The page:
Having said all of this, I would like you to know that Azerbaijan is firmly supporting the idea of a peaceful settlement of the Armenian-Azeri conflict. We are committed to preserving the cease-fire accord until the resolution is achieved. We are resolutely declaring that we will never allow the resumption of the military operations. We do not want this. We want peace. We want to solve the conflict in a peaceful manner and establish long-lasting and stable peace between Armenia and Azerbaijan. The peace will benefit Armenia, the Armenian people, Azerbaijan, and the Azerbaijani people.

Our destiny has been so that we have been living next to each other for centuries, millenniums and will still do so in the future. No one - be they Armenians or Azeris - plans to move to another part of the planet. We have to take this reality into account as a basis for any actions. No matter how traumatic this conflict may be, it has to be stopped. Peace needs to be established. This will be beneficial to Armenia since it will be able to conduct active trade with Azerbaijan. It is to the advantage of Azerbaijan as well. Nonetheless, all this will be possible with under the following condition: the territorial integrity of Azerbaijan must be restored; Azerbaijan's occupied lands must be evacuated by the Armenian armed units; one million Azeri refugees including those from Mountainous Garabagh (Nagorno Garabagh) must return to their homeland; Mountainous Garabagh (Nagorno Garabagh) must have a broad autonomy within Azerbaijan.

Our position is firm. However, we still consider it possible to compromise in the future in order to achieve peace. We have made concessions, and we are waiting for the Armenian side to take similar steps.

This is what I wanted to tell you. I could have spoken about many more issues, but I want to leave some room for your questions if you have any. Thank you for your attention.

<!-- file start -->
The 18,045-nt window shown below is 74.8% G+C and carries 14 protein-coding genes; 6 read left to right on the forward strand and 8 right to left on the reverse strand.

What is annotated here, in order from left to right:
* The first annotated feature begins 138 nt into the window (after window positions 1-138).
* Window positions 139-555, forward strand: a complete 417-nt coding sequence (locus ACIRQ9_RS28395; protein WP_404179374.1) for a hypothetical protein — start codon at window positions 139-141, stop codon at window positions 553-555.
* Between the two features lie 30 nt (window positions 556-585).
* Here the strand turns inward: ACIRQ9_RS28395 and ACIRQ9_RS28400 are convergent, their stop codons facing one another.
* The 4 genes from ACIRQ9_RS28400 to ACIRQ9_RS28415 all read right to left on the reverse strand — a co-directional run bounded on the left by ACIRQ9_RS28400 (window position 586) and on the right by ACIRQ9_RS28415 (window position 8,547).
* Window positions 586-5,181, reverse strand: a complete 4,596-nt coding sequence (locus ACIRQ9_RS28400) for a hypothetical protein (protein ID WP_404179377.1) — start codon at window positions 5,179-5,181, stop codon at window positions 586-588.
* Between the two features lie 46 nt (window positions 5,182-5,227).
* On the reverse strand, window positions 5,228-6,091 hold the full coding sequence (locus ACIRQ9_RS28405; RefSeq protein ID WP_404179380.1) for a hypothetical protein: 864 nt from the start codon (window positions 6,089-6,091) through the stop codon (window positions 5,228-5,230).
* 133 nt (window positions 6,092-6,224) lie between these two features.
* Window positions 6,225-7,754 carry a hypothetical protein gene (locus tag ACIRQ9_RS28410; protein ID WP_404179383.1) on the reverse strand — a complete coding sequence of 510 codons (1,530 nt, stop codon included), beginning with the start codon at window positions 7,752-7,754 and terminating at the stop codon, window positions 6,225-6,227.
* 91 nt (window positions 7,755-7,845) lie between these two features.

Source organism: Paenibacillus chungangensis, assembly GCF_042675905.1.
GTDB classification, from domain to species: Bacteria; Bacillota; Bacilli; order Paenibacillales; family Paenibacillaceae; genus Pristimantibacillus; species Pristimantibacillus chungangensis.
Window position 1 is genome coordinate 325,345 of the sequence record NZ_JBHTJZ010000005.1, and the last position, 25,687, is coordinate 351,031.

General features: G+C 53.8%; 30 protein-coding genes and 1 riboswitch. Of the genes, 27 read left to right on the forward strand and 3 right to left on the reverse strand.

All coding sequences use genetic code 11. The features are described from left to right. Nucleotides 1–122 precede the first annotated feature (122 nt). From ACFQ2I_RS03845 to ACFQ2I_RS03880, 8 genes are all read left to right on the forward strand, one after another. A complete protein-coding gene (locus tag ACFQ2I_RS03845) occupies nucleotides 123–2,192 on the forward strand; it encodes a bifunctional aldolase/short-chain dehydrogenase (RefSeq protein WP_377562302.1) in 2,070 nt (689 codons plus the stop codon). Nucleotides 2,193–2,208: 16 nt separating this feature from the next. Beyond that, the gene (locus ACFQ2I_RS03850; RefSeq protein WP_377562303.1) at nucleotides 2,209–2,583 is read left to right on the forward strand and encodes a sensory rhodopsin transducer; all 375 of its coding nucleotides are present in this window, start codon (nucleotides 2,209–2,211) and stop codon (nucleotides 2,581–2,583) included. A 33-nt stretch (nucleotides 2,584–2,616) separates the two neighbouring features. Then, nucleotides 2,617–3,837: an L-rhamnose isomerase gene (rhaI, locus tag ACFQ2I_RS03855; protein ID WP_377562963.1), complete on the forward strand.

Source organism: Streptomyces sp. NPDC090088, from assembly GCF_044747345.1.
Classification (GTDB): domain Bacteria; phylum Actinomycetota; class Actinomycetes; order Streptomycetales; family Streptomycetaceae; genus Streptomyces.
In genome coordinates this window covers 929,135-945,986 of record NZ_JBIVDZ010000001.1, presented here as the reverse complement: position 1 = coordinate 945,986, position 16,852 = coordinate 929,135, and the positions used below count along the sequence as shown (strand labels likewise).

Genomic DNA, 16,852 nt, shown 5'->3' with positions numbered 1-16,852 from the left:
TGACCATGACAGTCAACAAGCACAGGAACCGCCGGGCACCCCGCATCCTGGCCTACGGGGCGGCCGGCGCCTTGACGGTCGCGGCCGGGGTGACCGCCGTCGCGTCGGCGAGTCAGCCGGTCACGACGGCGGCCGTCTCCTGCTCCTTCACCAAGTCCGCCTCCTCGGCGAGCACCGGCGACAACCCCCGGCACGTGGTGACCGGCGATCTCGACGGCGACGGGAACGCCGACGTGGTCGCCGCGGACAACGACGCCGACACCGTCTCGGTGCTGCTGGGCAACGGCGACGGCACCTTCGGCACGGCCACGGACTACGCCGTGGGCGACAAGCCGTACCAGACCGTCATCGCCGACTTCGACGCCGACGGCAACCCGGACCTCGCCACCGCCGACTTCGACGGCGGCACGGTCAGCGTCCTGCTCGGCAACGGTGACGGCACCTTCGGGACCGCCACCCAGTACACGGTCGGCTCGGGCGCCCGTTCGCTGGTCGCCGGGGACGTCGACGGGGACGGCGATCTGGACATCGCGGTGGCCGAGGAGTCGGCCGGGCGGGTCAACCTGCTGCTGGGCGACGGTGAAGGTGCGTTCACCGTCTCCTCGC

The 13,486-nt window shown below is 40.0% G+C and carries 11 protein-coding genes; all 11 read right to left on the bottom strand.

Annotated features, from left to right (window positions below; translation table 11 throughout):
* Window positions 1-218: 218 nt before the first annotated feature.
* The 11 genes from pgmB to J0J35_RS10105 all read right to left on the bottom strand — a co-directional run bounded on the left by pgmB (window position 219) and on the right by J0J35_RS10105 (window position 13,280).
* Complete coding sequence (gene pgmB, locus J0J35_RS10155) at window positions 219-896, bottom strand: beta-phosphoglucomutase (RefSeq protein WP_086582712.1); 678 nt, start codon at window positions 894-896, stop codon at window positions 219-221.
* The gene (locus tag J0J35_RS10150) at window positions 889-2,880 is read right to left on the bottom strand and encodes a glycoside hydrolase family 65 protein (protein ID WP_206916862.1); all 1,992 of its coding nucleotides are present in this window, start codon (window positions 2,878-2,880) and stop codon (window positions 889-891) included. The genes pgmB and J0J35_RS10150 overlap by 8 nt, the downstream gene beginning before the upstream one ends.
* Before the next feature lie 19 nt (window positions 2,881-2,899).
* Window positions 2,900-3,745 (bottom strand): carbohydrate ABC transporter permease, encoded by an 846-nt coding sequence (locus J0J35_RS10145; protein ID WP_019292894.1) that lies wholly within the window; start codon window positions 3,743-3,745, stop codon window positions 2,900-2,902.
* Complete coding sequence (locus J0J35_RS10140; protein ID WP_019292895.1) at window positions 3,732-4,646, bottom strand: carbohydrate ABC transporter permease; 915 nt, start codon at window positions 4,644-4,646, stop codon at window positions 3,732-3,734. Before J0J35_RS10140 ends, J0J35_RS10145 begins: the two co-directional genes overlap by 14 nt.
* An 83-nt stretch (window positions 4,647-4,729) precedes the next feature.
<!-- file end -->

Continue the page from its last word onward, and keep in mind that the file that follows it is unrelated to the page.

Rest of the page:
Engin Ansay: Esteemed Ambassadors, as you know, this is the extended meeting of the Islamic group at the Ambassadorial level with the participation of officials from several other countries. Esteemed President Heydar Aliyev has made a statement and asked you if you have any questions. If you have any questions, I will give you a word.

Nabil El-Arabi (Egyptian Ambassador): I would like to join those who welcome the Azerbaijani President. I feel glad that I had an opportunity to listen to him today and yesterday at the UN Security Council meeting. At the meeting at the Security Council, he explained his government's position, the peace program, and the situation in his country. I would like to thank him again for allowing us to listen to his speech again. Thank you!

Engin Ansay: Allow me to express my deep gratitude to the members of the Islamic group and President Aliyev for his speech. I would like to assure him that the Group will continue considering the issues that he raised during his speech.

Heydar Aliyev: I would like to thank you all for coming to this meeting and listening to me with great attention. In this I see the attention and consideration to the Azerbaijani Republic, its problems and most importantly, the ways to solve the Armenian-Azerbaijani conflict that concerns all of us. I hope that my explanations, my sincere and open words, my description of our peace-loving stance will help you at the United Nations and in your respective countries to assist us in settling the Armenian-Azerbaijani conflict. We are utilizing the potential of OSCE and its Minsk Group. However, the United Nations as the principal organization of the world community, has much greater capabilities. You monitor our activities, and I would like you to always support the need for rapid, peaceful, just and objective resolution of the conflict.

I would like to thank the Egyptian Ambassador for his warm words about Azerbaijan. Mr. Chairman, thank you for your warm speech about Azerbaijan and your invitation to this meeting. 

The document was taken from the edition of "Together towards the new century"